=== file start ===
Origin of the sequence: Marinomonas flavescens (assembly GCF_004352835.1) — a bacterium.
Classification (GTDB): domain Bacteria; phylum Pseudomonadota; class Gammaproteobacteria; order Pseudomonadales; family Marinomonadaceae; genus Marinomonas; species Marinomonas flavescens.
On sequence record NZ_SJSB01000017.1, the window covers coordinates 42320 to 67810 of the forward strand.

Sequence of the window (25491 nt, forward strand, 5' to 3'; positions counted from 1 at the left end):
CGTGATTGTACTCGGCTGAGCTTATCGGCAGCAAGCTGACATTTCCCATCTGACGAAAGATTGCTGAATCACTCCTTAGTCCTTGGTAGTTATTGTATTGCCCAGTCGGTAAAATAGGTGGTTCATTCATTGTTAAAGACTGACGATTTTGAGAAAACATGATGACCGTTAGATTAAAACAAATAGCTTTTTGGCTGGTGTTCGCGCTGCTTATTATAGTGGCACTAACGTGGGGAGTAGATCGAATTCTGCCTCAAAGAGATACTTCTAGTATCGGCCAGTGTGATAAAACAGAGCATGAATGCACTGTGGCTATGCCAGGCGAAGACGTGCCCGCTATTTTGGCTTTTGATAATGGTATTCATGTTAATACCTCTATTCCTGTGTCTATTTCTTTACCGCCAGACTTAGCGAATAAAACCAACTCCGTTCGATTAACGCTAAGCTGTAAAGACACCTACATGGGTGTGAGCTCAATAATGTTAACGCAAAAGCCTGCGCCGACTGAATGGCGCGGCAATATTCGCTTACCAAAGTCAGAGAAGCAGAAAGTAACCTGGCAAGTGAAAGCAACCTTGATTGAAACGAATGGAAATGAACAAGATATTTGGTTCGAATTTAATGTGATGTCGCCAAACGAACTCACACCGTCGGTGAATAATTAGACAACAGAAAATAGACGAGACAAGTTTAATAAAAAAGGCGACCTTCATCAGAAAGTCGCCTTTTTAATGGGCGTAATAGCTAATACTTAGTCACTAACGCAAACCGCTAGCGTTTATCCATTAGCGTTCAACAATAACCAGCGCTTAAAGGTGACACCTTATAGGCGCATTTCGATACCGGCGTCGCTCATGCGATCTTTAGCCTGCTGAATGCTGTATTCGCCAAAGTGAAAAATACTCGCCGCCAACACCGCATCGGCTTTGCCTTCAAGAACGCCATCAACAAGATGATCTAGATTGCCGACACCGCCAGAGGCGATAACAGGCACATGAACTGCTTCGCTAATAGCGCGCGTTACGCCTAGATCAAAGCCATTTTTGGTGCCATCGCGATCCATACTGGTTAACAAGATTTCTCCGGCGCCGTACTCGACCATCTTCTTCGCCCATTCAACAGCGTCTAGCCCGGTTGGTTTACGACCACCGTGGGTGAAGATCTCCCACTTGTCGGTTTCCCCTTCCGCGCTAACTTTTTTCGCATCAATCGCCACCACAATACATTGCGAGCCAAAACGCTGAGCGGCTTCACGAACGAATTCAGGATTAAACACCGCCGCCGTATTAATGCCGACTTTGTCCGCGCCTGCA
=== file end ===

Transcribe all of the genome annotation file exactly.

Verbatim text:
Origin of the sequence: Marinomonas flavescens (assembly GCF_004352835.1) — a bacterium.
Classification (GTDB): domain Bacteria; phylum Pseudomonadota; class Gammaproteobacteria; order Pseudomonadales; family Marinomonadaceae; genus Marinomonas; species Marinomonas flavescens.
On sequence record NZ_SJSB01000017.1, the window covers coordinates 42320 to 67810 of the forward strand.

Sequence of the window (25491 nt, forward strand, 5' to 3'; positions counted from 1 at the left end):
CGTGATTGTACTCGGCTGAGCTTATCGGCAGCAAGCTGACATTTCCCATCTGACGAAAGATTGCTGAATCACTCCTTAGTCCTTGGTAGTTATTGTATTGCCCAGTCGGTAAAATAGGTGGTTCATTCATTGTTAAAGACTGACGATTTTGAGAAAACATGATGACCGTTAGATTAAAACAAATAGCTTTTTGGCTGGTGTTCGCGCTGCTTATTATAGTGGCACTAACGTGGGGAGTAGATCGAATTCTGCCTCAAAGAGATACTTCTAGTATCGGCCAGTGTGATAAAACAGAGCATGAATGCACTGTGGCTATGCCAGGCGAAGACGTGCCCGCTATTTTGGCTTTTGATAATGGTATTCATGTTAATACCTCTATTCCTGTGTCTATTTCTTTACCGCCAGACTTAGCGAATAAAACCAACTCCGTTCGATTAACGCTAAGCTGTAAAGACACCTACATGGGTGTGAGCTCAATAATGTTAACGCAAAAGCCTGCGCCGACTGAATGGCGCGGCAATATTCGCTTACCAAAGTCAGAGAAGCAGAAAGTAACCTGGCAAGTGAAAGCAACCTTGATTGAAACGAATGGAAATGAACAAGATATTTGGTTCGAATTTAATGTGATGTCGCCAAACGAACTCACACCGTCGGTGAATAATTAGACAACAGAAAATAGACGAGACAAGTTTAATAAAAAAGGCGACCTTCATCAGAAAGTCGCCTTTTTAATGGGCGTAATAGCTAATACTTAGTCACTAACGCAAACCGCTAGCGTTTATCCATTAGCGTTCAACAATAACCAGCGCTTAAAGGTGACACCTTATAGGCGCATTTCGATACCGGCGTCGCTCATGCGATCTTTAGCCTGCTGAATGCTGTATTCGCCAAAGTGAAAAATACTCGCCGCCAACACCGCATCGGCTTTGCCTTCAAGAACGCCATCAACAAGATGATCTAGATTGCCGACACCGCCAGAGGCGATAACAGGCACATGAACTGCTTCGCTAATAGCGCGCGTTACGCCTAGATCAAAGCCATTTTTGGTGCCATCGCGATCCATACTGGTTAACAAGATTTCTCCGGCGCCGTACTCGACCATCTTCTTCGCCCATTCAACAGCGTCTAGCCCGGTTGGTTTACGACCACCGTGGGTGAAGATCTCCCACTTGTCGGTTTCCCCTTCCGCGCTAACTTTTTTCGCATCAATCGCCACCACAATACATTGCGAGCCAAAACGCTGAGCGGCTTCACGAACGAATTCAGGATTAAACACCGCCGCCGTATTAATGCCGACTTTGTCCGCGCCTGCA